A UC Riverside-led team has created a chemical to help plants hold onto water, which could stem the tide of massive annual crop losses from drought and help farmers grow food despite a changing climate.
“Drought is the No. 1 cause, closely tied with flooding, of annual crop failures worldwide,” said Sean Cutler, a plant cell biology professor at UC Riverside, who led the research. “This chemical is an exciting new tool that could help farmers better manage crop performance when water levels are low.”
Details of the team's work on the newer, more effective anti-water-loss chemical is described in a paper published today in Science. This chemical, Opabactin, is also known as “OP,” which is gamer slang for “overpowered,” referring to the best character or weapon in a game.
“The name is also a shoutout to my 10-year-old at home,” Cutler said.
An earlier version of OP developed by Cutler's team in 2013, called Quinabactin, was the first of its kind. It mimics abscisic acid, or ABA, the natural hormone produced by plants in response to drought stress. ABA slows a plant's growth, so it doesn't consume more water than is available and doesn't wilt.
“Scientists have known for a long time that spraying plants with ABA can improve their drought tolerance,” Cutler said. “However, it is too unstable and expensive to be useful to most farmers.”
Quinabactin seemed to be a viable substitute for the natural hormone ABA, and companies have used it as the basis of much additional research, filing more than a dozen patents based on it. However, Quinabactin did not work well for some important plants, such as wheat, the world's most widely grown staple crop.
When ABA binds to a hormone receptor molecule in a plant cell, it forms two tight bonds, like hands grabbing onto handles. Quinabactin only grabs onto one of these handles.
Cutler's team searched millions of different hormone-mimicking molecules that would grab onto both handles. This searching, combined with some chemical engineering, resulted in OP.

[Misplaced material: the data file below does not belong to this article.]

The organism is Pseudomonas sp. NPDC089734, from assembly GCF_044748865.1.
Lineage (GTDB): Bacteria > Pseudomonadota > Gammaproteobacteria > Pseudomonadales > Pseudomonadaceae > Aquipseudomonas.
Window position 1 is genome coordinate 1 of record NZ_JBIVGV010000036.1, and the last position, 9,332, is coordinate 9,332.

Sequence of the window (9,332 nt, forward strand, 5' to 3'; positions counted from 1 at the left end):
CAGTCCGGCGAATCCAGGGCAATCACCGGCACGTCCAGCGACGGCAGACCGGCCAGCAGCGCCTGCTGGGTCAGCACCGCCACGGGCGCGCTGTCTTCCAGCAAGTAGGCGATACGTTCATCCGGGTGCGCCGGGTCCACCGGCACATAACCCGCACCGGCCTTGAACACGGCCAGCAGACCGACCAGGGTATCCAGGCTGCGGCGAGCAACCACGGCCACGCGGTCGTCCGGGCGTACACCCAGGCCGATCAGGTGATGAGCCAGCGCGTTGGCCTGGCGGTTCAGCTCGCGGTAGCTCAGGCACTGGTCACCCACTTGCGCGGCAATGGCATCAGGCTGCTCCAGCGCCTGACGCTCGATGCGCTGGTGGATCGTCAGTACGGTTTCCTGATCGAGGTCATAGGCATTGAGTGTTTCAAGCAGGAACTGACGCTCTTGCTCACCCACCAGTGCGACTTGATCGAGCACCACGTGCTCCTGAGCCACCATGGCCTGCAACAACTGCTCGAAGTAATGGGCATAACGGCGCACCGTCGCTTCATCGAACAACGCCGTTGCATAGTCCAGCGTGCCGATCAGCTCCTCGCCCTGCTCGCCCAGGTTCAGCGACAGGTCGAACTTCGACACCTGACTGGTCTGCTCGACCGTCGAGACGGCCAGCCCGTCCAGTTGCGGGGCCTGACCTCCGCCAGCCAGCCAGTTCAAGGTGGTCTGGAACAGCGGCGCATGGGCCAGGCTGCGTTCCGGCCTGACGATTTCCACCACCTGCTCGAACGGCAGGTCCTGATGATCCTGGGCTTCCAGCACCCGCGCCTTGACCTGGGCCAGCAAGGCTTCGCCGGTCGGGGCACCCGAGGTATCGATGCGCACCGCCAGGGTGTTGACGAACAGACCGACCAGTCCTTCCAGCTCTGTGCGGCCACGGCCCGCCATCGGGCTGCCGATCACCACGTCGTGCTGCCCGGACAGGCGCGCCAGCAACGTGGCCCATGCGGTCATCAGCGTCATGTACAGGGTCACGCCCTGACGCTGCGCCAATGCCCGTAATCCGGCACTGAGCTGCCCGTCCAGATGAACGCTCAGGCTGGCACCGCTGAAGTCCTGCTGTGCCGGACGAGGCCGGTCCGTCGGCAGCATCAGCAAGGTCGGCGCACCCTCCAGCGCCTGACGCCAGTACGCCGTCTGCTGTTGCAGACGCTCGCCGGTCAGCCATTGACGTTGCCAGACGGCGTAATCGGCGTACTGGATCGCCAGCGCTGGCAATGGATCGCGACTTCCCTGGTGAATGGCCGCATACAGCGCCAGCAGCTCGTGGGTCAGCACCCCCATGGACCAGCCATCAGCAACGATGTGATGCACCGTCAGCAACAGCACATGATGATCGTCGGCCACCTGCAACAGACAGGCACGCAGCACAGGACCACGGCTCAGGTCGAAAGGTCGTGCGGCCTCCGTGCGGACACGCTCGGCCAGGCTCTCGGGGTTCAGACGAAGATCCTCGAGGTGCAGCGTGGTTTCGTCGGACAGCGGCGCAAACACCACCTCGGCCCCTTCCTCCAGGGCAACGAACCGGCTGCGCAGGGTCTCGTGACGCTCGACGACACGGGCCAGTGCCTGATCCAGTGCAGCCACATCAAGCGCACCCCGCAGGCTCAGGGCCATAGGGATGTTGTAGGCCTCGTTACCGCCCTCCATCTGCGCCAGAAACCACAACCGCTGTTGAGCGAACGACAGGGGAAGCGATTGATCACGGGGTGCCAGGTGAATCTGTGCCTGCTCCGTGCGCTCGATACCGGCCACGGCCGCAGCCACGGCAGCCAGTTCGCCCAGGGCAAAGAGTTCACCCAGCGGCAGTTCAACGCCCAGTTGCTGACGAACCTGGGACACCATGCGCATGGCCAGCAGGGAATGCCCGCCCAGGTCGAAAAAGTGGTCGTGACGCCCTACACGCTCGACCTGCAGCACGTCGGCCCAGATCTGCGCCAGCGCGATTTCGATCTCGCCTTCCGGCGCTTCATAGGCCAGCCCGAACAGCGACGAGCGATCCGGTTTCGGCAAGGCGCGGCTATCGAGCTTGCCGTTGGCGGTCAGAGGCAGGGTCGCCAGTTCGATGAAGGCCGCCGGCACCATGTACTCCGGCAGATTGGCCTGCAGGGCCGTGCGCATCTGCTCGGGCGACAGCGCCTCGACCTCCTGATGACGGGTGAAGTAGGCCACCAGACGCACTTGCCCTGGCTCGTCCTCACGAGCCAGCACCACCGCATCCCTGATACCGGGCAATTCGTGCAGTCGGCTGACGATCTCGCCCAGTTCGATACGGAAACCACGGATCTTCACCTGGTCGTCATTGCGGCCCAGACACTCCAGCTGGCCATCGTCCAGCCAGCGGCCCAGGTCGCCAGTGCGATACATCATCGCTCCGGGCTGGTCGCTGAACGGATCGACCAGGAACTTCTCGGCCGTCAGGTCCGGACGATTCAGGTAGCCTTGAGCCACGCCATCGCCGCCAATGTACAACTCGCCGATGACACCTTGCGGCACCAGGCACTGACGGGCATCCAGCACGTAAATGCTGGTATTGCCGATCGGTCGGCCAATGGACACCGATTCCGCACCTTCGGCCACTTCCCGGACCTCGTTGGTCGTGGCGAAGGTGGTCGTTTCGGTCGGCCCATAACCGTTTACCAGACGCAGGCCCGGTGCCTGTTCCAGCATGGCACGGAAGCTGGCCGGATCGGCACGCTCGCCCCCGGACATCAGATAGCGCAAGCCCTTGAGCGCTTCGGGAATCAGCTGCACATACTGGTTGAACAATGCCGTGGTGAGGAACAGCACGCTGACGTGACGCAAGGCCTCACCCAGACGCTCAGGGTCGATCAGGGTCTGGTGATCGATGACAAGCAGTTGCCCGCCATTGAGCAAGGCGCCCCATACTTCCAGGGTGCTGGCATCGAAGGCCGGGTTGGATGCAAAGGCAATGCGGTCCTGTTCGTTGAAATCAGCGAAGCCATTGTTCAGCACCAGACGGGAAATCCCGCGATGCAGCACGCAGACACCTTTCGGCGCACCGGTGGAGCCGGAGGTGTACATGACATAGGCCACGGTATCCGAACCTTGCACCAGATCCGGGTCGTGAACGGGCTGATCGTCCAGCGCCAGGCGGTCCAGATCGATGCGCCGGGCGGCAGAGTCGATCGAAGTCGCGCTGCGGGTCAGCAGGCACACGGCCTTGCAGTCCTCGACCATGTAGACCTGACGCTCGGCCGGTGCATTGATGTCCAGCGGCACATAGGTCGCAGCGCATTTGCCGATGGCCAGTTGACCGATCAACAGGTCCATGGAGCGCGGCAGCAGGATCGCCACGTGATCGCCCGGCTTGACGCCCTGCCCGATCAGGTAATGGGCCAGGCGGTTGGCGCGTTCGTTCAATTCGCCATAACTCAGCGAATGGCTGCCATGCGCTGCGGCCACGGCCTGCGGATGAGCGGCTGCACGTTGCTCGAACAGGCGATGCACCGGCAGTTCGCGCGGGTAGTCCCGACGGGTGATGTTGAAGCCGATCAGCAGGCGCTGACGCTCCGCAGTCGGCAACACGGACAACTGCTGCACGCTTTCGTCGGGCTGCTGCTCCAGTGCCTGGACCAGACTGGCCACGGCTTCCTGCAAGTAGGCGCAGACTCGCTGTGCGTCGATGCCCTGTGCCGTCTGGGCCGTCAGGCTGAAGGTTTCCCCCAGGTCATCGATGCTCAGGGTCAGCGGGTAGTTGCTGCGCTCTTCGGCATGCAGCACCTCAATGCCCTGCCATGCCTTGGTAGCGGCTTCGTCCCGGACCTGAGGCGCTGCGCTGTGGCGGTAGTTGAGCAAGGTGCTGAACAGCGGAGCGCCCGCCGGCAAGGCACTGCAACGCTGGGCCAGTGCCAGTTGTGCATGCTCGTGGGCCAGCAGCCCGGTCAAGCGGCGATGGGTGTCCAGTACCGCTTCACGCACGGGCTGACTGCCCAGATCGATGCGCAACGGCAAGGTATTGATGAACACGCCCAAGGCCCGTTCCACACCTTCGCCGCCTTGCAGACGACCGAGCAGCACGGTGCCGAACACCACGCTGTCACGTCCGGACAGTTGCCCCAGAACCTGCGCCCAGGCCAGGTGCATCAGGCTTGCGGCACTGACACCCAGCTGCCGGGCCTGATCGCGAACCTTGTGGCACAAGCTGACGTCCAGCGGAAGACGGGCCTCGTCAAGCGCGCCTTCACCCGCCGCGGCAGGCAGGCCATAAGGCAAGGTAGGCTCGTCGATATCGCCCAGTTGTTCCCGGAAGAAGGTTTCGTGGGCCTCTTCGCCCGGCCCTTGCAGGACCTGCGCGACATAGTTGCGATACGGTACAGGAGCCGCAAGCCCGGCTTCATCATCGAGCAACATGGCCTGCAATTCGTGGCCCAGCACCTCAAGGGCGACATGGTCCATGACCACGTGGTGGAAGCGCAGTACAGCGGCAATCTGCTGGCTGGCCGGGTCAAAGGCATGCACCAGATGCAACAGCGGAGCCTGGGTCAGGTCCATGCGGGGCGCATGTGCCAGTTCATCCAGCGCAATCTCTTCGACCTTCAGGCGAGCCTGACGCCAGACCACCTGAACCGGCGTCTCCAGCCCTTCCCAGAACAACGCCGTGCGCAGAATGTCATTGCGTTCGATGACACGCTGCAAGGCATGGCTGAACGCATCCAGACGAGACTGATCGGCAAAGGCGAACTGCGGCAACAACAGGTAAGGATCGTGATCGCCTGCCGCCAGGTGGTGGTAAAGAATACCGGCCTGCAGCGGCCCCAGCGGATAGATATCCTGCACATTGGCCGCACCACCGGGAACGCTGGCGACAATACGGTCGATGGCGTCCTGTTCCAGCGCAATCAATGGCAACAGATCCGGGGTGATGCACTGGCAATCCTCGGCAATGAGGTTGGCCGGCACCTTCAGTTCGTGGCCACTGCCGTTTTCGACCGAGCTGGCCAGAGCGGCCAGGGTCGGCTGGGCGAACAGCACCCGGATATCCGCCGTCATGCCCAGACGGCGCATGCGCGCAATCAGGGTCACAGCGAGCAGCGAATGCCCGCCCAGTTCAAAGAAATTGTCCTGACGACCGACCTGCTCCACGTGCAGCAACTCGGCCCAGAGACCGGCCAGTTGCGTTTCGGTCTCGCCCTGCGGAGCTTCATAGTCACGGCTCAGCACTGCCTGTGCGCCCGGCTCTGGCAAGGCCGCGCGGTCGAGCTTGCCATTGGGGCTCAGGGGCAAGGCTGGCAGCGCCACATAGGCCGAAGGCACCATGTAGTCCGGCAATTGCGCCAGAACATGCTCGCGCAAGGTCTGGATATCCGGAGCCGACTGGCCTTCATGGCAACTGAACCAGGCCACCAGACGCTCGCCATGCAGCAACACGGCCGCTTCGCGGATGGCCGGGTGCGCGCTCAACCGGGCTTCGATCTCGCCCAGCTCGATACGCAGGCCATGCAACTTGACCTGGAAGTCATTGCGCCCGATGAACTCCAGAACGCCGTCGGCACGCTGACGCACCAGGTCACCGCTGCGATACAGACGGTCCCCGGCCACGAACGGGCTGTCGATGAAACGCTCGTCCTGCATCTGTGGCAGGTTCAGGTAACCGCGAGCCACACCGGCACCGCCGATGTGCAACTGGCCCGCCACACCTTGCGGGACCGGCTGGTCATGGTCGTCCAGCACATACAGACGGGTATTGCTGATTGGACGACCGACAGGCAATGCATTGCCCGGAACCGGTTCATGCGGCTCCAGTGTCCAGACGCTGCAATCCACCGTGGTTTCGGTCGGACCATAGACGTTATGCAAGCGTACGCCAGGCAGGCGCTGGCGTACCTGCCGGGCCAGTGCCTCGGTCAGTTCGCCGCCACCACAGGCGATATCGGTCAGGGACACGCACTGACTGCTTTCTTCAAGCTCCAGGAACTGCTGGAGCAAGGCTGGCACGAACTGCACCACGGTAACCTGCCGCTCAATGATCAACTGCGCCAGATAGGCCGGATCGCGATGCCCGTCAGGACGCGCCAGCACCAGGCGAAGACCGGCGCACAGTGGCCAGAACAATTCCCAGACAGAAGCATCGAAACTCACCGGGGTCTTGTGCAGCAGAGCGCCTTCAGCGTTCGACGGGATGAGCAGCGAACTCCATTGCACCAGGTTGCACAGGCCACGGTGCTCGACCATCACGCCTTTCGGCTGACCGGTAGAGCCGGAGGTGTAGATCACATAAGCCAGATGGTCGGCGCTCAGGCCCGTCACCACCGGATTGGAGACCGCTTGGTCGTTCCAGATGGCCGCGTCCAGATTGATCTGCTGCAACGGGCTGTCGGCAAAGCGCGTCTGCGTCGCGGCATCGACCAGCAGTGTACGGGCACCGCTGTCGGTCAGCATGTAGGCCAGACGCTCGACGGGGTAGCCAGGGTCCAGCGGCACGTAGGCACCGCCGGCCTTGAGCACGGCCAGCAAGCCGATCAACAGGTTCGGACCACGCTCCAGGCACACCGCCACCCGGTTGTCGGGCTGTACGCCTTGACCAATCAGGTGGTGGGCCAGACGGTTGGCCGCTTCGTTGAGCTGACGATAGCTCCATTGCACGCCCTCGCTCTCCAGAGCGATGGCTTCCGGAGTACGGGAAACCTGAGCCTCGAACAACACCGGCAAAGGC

OP grabs both handles and is 10-times stronger than ABA, which makes it a “super hormone.” And it works fast. Within hours, Cutler's team found a measurable improvement in the amount of water plants released.
Because OP works so quickly, it could give growers more flexibility around how they deal with drought.
“One thing we can do that plants can't is predict the near future with reasonable accuracy,” Cutler said. “Two weeks out, if we think there's a reasonable chance of drought, we have enough time to make decisions — like applying OP — that can improve crop yields.”
Initial funding for this project was provided by Syngenta, an agrochemical company, and the National Science Foundation.
Members of the research team included others from UCR, the Medical College of Wisconsin, Utah State University, and PRESTO Japan Science and Technology Agency, as well as Shizuoka, Tottori, and Utsunomiya universities in Japan.
Cutler's team is now trying to “nerf” their discovery.
“That's gamer speak for when a weapon's power is reduced,” Cutler said.
Whereas OP slows growth, the team now wants to find a molecule that will accelerate it. Such a molecule could be useful in controlled environments and indoor greenhouses where rainfall isn't as big a factor.
“There's times when you want to speed up growth and times when you want to slow it down,” Cutler said. “Our research is all about managing both of those needs.”